New York-based photographer Lucea Spinelli has created a series of stunnings GIFs to explore photography’s capacity to depict the real, fictitious and everything in between.
In this interview, Spinelli discussed the process behind Phōtosgraphé and shared her best tips to help your next light painting adventure.
With your latest project, you’ve literally captured the essence of photography: light. What’s your approach to light?
Everything is made of light, in both literal and figurative ways. The camera acts as an eye that can see light in ways we can’t, so photography for me is a way to explore these other ways of seeing. This is why I use light in my photographs to depict the unseen—whether it be spirits or dreams.
Tell us a little more about the techniques you applied to create your series Phōtosgraphé.
An open shutter is essentially a canvas for light, so by leaving it open for long enough I am able impress my movements onto a scene. This involves a lot of controlled and rhythmic movement, which usually feels like a sort of performance art I carry out in the darkness. It becomes very meditative. After the sequence is completed I string the photos together in a frame animation to bring the subject to life.
What light sources did you use?
I use an assortment of battery powered fairy lights, pen lights, submersible lights, flashlights, mirrors—anything that emits or refracts light. The most important is dim ambient light to evenly illuminate the surroundings. This usually comes from a plentiful moon or nearby streetlight.
Did you know in advance what the outcome of each image would be? How well did you plan each movement? What challenges did you face in realizing your vision?
Because I have to recreate a shape or line with slight variations frame after frame, each gesture is carefully planned, controlled and archived in my physical memory. The biggest challenge is making my body invisible, which usually requires me to move around constantly in a frantic and uncontrolled way. To maintain this balance of controlled and uncontrolled movement requires a lot of focus, so once I get into a rhythm of making the sequence I usually know exactly what the outcome of each image will be. That being said, the subtle nuances—how the light reflects off other objects, textures and colors, or how it refracts through some plastic or my hand that holds it—always surprise me.
Do you have any tips for achieving the best outcome for light paintings?
Honor experimentation with patience. Accumulating accidents is crucial to being able to organize your vision in the dark. Part of that honor also involves embracing failure in ways we usually never have to.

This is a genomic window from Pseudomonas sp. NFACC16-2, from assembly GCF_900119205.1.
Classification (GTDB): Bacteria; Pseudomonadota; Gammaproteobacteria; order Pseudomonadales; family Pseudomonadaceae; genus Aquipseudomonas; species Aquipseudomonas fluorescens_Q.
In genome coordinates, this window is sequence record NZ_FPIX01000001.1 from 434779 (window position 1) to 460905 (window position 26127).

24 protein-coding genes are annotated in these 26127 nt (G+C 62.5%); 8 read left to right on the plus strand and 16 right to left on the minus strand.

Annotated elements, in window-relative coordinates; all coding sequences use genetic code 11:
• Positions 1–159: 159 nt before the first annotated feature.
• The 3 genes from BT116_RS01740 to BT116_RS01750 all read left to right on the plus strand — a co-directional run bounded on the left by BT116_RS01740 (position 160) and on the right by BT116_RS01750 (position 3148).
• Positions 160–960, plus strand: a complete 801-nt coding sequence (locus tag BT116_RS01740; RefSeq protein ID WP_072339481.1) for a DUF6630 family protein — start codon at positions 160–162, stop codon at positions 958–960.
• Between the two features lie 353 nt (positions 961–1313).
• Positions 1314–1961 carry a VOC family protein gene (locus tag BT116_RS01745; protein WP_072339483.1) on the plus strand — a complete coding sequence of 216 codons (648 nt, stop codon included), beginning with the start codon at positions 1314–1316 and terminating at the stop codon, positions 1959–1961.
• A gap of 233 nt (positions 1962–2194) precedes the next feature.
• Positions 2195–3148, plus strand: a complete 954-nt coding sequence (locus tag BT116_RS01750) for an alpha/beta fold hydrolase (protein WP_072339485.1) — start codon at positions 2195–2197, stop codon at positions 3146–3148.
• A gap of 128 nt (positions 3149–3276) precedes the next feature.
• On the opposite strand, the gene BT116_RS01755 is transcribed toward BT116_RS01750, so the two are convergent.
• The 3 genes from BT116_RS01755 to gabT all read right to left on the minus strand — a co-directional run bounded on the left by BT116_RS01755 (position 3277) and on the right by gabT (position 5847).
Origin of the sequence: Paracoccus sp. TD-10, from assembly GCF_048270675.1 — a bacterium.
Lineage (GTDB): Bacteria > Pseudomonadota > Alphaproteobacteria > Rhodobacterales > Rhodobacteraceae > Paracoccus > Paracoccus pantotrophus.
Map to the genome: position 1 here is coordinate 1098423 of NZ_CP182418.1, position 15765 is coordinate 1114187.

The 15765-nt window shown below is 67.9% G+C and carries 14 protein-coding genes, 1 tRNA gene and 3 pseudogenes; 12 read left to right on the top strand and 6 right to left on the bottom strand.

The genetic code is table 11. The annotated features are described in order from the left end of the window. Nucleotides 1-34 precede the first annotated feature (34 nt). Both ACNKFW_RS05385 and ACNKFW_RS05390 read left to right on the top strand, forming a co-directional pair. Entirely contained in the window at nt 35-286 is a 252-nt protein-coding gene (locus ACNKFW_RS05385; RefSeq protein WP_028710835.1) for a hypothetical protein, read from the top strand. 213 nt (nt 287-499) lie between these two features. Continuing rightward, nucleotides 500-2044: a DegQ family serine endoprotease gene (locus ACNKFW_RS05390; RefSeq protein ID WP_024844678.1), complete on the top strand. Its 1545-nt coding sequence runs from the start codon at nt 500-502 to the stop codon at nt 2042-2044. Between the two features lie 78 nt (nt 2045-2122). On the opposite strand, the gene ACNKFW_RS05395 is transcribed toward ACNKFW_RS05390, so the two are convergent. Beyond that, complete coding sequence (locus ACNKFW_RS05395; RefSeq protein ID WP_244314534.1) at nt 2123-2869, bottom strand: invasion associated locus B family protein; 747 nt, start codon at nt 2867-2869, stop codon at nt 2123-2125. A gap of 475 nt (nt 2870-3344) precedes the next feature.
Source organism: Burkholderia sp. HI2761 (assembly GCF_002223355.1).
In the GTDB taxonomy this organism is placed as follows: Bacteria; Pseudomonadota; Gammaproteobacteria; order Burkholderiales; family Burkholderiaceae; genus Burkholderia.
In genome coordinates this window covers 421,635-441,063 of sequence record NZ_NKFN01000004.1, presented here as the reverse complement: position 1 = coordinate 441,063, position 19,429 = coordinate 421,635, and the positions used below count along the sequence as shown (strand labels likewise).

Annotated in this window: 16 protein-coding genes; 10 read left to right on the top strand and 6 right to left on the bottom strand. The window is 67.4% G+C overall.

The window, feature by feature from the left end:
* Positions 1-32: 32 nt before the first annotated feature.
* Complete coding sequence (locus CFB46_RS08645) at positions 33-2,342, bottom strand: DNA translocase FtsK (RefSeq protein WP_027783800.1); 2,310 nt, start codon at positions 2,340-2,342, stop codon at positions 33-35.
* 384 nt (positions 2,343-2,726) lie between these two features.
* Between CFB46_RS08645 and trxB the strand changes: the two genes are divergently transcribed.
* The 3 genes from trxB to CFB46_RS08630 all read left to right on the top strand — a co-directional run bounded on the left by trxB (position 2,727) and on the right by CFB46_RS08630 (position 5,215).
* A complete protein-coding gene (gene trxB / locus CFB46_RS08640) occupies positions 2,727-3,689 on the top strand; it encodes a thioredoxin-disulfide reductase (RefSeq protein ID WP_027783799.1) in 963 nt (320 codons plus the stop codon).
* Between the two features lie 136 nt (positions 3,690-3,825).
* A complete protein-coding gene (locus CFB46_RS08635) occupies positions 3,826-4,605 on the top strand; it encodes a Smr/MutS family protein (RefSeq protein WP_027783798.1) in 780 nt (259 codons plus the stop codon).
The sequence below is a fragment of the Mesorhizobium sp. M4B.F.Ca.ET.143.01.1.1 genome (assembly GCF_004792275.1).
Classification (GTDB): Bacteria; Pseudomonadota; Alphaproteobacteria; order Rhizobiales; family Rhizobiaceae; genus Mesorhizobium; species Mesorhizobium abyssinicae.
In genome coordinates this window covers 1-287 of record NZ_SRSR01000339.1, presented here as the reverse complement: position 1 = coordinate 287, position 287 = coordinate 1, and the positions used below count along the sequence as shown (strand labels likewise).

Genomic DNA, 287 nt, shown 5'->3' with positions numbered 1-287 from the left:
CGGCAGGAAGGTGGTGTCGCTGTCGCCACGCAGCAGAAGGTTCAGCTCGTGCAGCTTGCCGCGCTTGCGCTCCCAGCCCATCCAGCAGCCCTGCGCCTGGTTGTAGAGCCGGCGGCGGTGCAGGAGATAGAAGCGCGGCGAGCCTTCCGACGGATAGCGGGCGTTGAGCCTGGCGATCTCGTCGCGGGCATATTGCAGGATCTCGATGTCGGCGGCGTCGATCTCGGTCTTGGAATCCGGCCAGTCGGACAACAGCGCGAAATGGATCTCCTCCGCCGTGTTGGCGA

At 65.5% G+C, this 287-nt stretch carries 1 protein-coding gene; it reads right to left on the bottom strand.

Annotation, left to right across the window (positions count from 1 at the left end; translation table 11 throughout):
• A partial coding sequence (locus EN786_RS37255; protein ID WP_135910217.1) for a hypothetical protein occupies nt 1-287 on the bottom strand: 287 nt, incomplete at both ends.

Looking at the title of the project, you’ve chosen a very literal approach in your interpretation. What does photography mean to you in a less literal sense?
To me the lens is just another eye, and like my own I can see what it sees. So photography for me is a way to explore things the camera can see but I can’t. I am a visual person so seeing as much as possible, in as many different ways as possible, is important.
Besides photography, you also studied politics and philosophy. In what way do you apply your education to you practice of photography?
Studying philosophy and politics gave me a language to understand the different realms of our perception, and question the objective nature of reality. This influences how I see the world, understanding both the ‘real’ and ‘unreal’ as part of the same fluid plane that is our consciousness. Because photography is typically used as a tool to mimic the real, by portraying the ‘unreal’ my practice explores the fluidity of this plane.
How do you feel about analogue photography? How often do you shoot analogue vs. digital?
My heart is in analogue. With digital you have computer chips that translate the impression of light on the sensor into pixels, whereas in analogue light impresses itself directly onto the silver bromide of the negative. To me that direct relationship is magic. That being said, I view them as entirely different mediums—like painting and sculpture—because of the different creative processes they require. I use digital for my light paintings because I can see the result right away, and analogue when I’m engaging with beauty in the everyday.
In addition to your own personal projects, you also do commercial assignments. How do you balance personal and commercial work, timewise and creatively?
I still see all of my work—commercial and personal—as exploration. I think down the road this may change, but for now I am still learning and developing and discovering. Doing commercial work pushes me to learn new tools and techniques that I would never do otherwise, all of which feed into my personal work. So, creatively, the balance is there. As far as time goes, there are just never enough minutes in a day.